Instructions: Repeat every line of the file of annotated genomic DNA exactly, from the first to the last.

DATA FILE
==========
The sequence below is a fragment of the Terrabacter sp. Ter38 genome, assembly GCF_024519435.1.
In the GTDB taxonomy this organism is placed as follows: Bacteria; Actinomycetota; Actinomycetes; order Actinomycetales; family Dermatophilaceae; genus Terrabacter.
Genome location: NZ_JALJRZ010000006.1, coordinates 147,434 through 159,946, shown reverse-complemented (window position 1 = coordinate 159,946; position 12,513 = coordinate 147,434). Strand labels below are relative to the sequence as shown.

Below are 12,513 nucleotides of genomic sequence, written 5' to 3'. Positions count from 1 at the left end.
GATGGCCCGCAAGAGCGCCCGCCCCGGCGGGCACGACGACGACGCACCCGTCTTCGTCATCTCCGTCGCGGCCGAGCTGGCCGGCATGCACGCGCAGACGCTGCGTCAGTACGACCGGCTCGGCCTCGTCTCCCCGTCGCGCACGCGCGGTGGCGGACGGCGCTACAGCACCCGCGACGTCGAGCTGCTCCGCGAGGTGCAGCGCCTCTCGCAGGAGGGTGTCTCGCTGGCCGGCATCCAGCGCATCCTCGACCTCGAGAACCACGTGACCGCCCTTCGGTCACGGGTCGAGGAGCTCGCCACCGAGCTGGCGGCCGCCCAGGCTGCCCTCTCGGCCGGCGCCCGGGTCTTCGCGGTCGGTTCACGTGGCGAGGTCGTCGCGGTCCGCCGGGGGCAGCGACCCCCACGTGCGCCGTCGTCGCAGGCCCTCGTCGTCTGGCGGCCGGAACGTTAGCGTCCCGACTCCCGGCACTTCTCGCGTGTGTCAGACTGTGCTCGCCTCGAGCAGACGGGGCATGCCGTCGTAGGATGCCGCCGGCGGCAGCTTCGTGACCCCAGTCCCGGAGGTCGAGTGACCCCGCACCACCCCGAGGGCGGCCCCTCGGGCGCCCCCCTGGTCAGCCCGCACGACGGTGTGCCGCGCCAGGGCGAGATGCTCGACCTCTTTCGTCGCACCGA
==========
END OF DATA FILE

The sequence below is a fragment of the Terrabacter sp. Ter38 genome, assembly GCF_024519435.1.
In the GTDB taxonomy this organism is placed as follows: Bacteria; Actinomycetota; Actinomycetes; order Actinomycetales; family Dermatophilaceae; genus Terrabacter.
Genome location: NZ_JALJRZ010000006.1, coordinates 147,434 through 159,946, shown reverse-complemented (window position 1 = coordinate 159,946; position 12,513 = coordinate 147,434). Strand labels below are relative to the sequence as shown.

Below are 12,513 nucleotides of genomic sequence, written 5' to 3'. Positions count from 1 at the left end.
GATGGCCCGCAAGAGCGCCCGCCCCGGCGGGCACGACGACGACGCACCCGTCTTCGTCATCTCCGTCGCGGCCGAGCTGGCCGGCATGCACGCGCAGACGCTGCGTCAGTACGACCGGCTCGGCCTCGTCTCCCCGTCGCGCACGCGCGGTGGCGGACGGCGCTACAGCACCCGCGACGTCGAGCTGCTCCGCGAGGTGCAGCGCCTCTCGCAGGAGGGTGTCTCGCTGGCCGGCATCCAGCGCATCCTCGACCTCGAGAACCACGTGACCGCCCTTCGGTCACGGGTCGAGGAGCTCGCCACCGAGCTGGCGGCCGCCCAGGCTGCCCTCTCGGCCGGCGCCCGGGTCTTCGCGGTCGGTTCACGTGGCGAGGTCGTCGCGGTCCGCCGGGGGCAGCGACCCCCACGTGCGCCGTCGTCGCAGGCCCTCGTCGTCTGGCGGCCGGAACGTTAGCGTCCCGACTCCCGGCACTTCTCGCGTGTGTCAGACTGTGCTCGCCTCGAGCAGACGGGGCATGCCGTCGTAGGATGCCGCCGGCGGCAGCTTCGTGACCCCAGTCCCGGAGGTCGAGTGACCCCGCACCACCCCGAGGGCGGCCCCTCGGGCGCCCCCCTGGTCAGCCCGCACGACGGTGTGCCGCGCCAGGGCGAGATGCTCGACCTCTTTCGTCGCACCGA